GSA’s acquisition systems modernization effort buoyed by new contract writing system

The Navy recently awarded CGI Federal a $223 million contract to update its electronic contracting writing system.

The Army took on a similar effort with CGI Federal in 2017.

Now, it’s the General Services Administration’s turn.

GSA released a notice to industry through eBuy on March 28 detailing its initial plans to work with industry on a modernized tool. GSA said phase 1 will kick off with an April 18 industry day to detail more about its plans for a new contracting writing system.

“We plan to show you the elephant, so to speak, and share as much information during this phase as you’d care to learn from us,” GSA stated in the notice, which Federal News Network obtained. “We will be providing our current requirement definition document and FAS acquisition process maps so you can see what we’ve been up to over the last several months and talk about how the acquisition may be conducted so you can see what direction we’re heading.”

GSA said a phase 2 of industry day will include individual vendor meetings starting in late April and going into early May.

The contracting writing system modernization effort is part of the Federal Acquisition Service’s business system modernization effort to reduce costs, improve security and provide better services to its customers.

Crystal Philcox, the assistant commissioner for Enterprise Strategy Management at FAS, said over the last year, GSA has developed a series of process maps detailing the current approach and what the new one will look like for every part of the Federal Acquisition Service’s business offerings—the schedules, governmentwide acquisition contracts, assisted acquisition services and more.

Crystal Philcox, the assistant commissioner for Enterprise Strategy Management at GSA’s FAS, said the acquisition strategy for a new contract writing system should be ready this summer.

Judith Zawatsky, the assistant commissioner for the Office of Systems Management, said FAS’s approach started by coming to a common definition of what a contracting writing system means.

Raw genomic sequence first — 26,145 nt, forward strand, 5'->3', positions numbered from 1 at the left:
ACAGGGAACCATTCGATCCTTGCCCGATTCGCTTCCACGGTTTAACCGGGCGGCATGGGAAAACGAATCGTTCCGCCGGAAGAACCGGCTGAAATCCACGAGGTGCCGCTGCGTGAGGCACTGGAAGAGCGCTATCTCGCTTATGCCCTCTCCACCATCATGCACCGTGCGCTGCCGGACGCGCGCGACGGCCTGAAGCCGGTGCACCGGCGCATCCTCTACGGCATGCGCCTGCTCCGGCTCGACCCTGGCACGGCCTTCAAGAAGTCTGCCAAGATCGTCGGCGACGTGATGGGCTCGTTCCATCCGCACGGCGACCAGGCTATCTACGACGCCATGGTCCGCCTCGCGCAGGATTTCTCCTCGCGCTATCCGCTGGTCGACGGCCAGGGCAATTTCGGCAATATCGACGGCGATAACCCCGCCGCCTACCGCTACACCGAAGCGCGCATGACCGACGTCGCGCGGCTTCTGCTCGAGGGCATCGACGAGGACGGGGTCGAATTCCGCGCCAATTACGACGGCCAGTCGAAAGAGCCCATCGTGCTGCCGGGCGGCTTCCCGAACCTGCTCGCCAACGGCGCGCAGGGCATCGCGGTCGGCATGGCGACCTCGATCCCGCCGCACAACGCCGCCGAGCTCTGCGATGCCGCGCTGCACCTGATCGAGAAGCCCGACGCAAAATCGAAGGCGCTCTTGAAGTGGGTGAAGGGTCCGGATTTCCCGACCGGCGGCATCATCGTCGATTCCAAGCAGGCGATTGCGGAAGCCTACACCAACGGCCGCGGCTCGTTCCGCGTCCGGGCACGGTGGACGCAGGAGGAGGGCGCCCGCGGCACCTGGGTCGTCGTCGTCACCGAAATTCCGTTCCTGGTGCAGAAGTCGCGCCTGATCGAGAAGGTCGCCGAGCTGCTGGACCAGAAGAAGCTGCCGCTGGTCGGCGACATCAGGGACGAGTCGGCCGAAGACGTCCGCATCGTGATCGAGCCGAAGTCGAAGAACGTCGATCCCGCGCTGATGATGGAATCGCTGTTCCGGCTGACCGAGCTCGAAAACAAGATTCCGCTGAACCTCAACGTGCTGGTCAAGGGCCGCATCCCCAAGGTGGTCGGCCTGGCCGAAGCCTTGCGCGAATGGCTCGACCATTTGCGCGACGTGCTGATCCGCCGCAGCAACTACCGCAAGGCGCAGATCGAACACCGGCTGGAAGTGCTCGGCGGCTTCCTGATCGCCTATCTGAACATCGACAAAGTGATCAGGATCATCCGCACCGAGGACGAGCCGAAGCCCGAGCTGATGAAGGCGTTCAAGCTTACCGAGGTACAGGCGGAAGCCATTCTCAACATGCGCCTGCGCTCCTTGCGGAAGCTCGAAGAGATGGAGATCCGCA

“It’s a complex environment so what the team [has been] focused on what is the scope of the system and what do we mean when we say contracting writing so we are not trying to be all things to all people, and so we can chunk it out and say what is the most impactful place to start and how can we expand on that,” Zawatsky said at a recent ACT-IAC event, which also ran on Ask the CIO.

In 2016, GSA worked with Distributed Solutions to launch a new cloud-based shared-service contract-writing system for federal agencies through its Acquisition Gateway’s Common Acquisition Platform. At the time, GSA said it would use a commercial-off-the-shelf (COTS) application for agencies to have “a turnkey, comprehensive, contract writing and administration solution.”

It’s unclear if GSA ever launched the new tool as a 2018 listing on the Acquisition Gateway’s forecast of opportunities still talks about a cloud-based contract writing system, and there are no other mentions of the system since 2016.

GSA Advantage catalog under development

For this new effort, Philcox said GSA expects to make a decision of the final acquisition strategy in late spring or early summer. She said this could include improving existing systems or buying a new one.

But no matter the approach, the contract writing system is the centerpiece of the broader modernization effort.

“The defining of the contract writing system is really going to help us figure out for some of the other projects where they start next,” Philcox said. “Once we can lock down the scope of the contract writing system then it becomes a lot easier to start to integrate things like our catalog, and who will take on which pieces on making sure we bring that capability forward.”